I'm not quite there yet... still staying at home with my 16-month-old son, but I was wondering, if I ever go back to work --
For parents who both work, especially 2-MD families, what do you do if you're both scheduled to work, but suddenly your child has a fever and can't go to daycare or school? Or if your nanny calls in sick and there's no one to care for your kids?
My husband is a specialist who has patients waiting up to 3 weeks to see him. And it would be extremely difficult for him to have to reschedule a whole day (or more) of his procedures at the last minute, which would lead to weeks of treatment delays for those patients. Also, people in general are just not as understanding of men who take time off for their kids.
As for me, when I go back to work, I'd probaby do some type of locums, such as covering for a solo practitioner while he's on vacation. If I've committed to show up for work, and that person may have already left town, how can I cancel at the last minute?! If I don't show, a whole office full of sick cancer patients wouldn't get their treatments... And as you know, kids often are sick for more than just 1 day.
I wish we had family close by who would be able to take care of the child at the last minute, but we don't. Eventually, I'd like to go back to work a little bit, just to keep up my skills. I thought that my son would be old enough for nursery school by then, but I need to figure out what to do when something unexpected comes up at the last minute. I've heard of those emergency child care providers, but I'm leary to leaving my child, especially if he's sick, in the hands of strangers!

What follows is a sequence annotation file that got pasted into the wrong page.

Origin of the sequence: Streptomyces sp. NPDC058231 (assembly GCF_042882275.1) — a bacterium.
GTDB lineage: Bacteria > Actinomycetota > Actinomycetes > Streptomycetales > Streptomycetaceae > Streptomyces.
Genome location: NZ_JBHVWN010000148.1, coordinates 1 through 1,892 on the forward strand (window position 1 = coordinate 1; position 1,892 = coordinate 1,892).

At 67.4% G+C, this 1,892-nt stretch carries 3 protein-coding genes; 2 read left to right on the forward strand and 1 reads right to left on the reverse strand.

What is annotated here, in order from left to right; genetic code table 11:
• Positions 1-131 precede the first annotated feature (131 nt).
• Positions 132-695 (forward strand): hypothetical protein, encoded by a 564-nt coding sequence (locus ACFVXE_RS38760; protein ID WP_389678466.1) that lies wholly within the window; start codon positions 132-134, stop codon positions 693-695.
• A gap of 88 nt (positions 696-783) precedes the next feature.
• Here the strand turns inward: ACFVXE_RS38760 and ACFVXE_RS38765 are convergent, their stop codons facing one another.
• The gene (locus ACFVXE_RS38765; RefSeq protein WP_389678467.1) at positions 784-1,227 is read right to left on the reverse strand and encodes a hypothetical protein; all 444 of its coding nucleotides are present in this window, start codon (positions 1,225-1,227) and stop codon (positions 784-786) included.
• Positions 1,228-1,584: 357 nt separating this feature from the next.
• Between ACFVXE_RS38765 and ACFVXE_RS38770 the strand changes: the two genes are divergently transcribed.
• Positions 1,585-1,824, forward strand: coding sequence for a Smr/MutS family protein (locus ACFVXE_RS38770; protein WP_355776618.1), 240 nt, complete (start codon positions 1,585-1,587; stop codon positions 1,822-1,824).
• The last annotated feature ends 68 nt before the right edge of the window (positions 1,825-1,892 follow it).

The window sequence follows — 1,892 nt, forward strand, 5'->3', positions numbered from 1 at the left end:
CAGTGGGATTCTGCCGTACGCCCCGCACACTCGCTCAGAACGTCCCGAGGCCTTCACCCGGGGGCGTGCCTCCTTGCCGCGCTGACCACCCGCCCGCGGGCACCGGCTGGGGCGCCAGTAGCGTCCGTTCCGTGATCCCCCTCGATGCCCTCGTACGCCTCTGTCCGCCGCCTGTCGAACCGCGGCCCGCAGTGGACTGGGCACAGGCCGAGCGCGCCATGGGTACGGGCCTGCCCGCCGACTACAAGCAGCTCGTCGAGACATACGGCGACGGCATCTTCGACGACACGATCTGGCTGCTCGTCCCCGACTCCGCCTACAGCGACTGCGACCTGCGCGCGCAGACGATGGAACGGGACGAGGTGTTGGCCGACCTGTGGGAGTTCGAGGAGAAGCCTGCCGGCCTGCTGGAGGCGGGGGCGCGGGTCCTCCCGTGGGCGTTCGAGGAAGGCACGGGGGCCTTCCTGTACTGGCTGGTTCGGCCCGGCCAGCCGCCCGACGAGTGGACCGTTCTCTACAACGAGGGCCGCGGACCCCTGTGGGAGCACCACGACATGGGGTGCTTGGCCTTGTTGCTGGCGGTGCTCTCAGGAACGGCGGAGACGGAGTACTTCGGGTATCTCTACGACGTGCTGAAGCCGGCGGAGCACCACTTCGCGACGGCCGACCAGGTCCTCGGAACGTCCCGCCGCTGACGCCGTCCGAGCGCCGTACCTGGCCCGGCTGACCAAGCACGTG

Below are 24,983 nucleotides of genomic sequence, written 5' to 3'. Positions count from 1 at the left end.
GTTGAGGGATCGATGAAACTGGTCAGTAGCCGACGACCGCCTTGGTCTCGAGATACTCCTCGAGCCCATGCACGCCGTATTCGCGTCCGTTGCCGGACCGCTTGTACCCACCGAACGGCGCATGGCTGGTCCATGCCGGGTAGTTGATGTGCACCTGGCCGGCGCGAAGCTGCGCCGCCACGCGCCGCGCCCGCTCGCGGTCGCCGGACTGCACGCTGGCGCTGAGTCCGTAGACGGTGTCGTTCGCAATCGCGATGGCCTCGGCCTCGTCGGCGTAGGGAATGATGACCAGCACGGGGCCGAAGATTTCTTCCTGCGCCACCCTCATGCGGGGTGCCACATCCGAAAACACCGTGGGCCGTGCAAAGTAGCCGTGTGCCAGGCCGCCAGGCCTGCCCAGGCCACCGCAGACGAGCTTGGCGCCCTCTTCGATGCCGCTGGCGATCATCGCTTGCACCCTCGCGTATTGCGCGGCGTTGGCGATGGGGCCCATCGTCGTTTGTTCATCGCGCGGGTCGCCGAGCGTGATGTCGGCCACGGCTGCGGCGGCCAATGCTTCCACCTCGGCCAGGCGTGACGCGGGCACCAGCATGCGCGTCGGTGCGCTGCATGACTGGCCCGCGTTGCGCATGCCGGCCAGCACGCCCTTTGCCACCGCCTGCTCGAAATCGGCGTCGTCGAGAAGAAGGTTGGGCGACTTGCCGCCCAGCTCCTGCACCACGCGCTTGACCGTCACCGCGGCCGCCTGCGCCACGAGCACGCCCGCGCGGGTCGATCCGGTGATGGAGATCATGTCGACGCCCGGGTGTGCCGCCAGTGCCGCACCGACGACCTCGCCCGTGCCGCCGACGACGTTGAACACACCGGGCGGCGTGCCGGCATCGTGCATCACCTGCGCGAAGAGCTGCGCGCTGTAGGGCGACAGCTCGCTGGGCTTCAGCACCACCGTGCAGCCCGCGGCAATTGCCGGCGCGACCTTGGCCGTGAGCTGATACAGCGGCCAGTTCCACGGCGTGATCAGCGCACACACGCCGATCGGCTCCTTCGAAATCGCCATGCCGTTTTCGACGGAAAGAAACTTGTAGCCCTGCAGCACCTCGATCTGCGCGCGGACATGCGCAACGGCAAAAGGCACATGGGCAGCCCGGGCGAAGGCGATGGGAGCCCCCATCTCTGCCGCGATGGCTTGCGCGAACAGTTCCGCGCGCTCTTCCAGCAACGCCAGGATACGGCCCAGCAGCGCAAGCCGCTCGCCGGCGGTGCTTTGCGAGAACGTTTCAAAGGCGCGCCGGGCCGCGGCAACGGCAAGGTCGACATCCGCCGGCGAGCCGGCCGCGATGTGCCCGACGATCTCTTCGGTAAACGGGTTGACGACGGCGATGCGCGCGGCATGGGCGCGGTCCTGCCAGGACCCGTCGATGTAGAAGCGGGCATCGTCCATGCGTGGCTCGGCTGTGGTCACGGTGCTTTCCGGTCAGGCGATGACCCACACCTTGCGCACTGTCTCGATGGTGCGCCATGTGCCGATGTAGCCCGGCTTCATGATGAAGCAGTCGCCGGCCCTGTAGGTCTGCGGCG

You got to have a back up plan. Friends, college students, etc. People you wouldn't necessarily use full time but are good in a pinch. I sometimes can take the afternoon only off, in which case I use the afternoon shift girl from my daycare (since she's free in the morning and has already had a background check!). Whole days are harder-- I usually end up with 2 college girls taking turns. not ideal, but better than missing work. It's a tough thing. At least with a daycare, you know one person being sick won't ruin your day-- unlike a nanny or in-home daycare.
ResidentMom<br /><br />"If you bungle raising your children, I don't think whatever else you do well matters very much." --Jackie O.